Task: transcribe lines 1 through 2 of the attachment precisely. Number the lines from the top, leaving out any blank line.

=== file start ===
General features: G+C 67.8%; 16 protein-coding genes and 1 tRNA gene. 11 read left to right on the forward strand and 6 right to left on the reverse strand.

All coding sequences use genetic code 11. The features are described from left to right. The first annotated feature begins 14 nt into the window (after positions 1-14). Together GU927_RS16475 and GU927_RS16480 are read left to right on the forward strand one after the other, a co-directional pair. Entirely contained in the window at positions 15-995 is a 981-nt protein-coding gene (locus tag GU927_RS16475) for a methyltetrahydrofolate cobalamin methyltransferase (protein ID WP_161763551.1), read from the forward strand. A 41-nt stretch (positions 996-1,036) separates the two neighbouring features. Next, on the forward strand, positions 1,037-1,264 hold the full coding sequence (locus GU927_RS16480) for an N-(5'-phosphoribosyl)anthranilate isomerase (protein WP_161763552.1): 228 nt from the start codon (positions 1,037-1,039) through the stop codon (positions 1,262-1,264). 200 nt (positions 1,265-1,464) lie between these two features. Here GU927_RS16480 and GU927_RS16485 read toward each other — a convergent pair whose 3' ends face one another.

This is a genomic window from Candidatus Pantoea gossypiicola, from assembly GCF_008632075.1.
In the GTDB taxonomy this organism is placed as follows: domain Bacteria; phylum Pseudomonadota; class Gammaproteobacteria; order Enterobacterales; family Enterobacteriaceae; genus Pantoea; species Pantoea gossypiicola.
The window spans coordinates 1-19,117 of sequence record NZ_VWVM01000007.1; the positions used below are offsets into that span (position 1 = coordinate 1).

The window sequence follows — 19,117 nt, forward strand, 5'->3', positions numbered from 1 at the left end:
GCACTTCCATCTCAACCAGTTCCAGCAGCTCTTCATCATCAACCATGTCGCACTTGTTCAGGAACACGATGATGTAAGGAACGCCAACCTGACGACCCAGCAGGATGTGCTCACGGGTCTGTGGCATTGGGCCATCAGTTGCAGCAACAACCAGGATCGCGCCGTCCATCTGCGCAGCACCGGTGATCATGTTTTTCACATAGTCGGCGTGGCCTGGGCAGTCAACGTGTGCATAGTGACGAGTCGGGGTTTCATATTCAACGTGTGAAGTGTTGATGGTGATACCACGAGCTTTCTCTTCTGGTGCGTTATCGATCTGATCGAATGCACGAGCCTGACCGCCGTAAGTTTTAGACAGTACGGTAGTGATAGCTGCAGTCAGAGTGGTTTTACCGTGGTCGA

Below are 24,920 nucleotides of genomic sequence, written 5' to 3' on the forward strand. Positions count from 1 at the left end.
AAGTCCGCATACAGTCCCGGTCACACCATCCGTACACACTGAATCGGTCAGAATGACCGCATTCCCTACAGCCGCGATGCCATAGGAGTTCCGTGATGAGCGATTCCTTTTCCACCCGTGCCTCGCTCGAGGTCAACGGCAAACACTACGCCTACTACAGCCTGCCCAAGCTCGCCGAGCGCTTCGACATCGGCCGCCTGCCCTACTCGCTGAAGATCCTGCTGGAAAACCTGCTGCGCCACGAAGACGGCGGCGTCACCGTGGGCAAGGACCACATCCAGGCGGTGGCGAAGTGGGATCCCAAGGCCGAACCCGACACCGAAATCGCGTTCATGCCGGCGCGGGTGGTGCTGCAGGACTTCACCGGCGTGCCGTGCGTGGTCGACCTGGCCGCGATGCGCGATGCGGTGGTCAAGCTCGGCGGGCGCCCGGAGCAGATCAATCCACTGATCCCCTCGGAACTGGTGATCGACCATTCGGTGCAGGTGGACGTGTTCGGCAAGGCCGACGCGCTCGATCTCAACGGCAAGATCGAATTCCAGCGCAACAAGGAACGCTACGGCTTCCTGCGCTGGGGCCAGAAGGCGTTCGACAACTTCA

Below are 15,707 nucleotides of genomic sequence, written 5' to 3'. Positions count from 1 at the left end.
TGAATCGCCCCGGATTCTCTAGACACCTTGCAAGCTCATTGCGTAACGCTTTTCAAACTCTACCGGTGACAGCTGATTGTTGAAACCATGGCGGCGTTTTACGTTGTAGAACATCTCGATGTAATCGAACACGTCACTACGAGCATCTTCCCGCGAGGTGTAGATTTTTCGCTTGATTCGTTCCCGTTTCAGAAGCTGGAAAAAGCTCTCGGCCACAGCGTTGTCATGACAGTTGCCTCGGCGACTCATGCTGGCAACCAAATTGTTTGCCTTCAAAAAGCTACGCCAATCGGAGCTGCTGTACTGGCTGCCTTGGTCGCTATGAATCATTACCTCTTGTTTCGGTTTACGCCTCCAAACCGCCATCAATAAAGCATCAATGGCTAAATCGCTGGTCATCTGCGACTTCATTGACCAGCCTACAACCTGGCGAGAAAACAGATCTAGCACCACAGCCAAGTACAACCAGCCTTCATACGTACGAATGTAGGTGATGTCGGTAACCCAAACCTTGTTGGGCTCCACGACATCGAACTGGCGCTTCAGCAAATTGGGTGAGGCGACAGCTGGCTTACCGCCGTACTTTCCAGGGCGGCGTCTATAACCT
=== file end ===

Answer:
General features: G+C 67.8%; 16 protein-coding genes and 1 tRNA gene. 11 read left to right on the forward strand and 6 right to left on the reverse strand.

All coding sequences use genetic code 11. The features are described from left to right. The first annotated feature begins 14 nt into the window (after positions 1-14). Together GU927_RS16475 and GU927_RS16480 are read left to right on the forward strand one after the other, a co-directional pair. Entirely contained in the window at positions 15-995 is a 981-nt protein-coding gene (locus tag GU927_RS16475) for a methyltetrahydrofolate cobalamin methyltransferase (protein ID WP_161763551.1), read from the forward strand. A 41-nt stretch (positions 996-1,036) separates the two neighbouring features. Next, on the forward strand, positions 1,037-1,264 hold the full coding sequence (locus GU927_RS16480) for an N-(5'-phosphoribosyl)anthranilate isomerase (protein WP_161763552.1): 228 nt from the start codon (positions 1,037-1,039) through the stop codon (positions 1,262-1,264). 200 nt (positions 1,265-1,464) lie between these two features. Here GU927_RS16480 and GU927_RS16485 read toward each other — a convergent pair whose 3' ends face one another.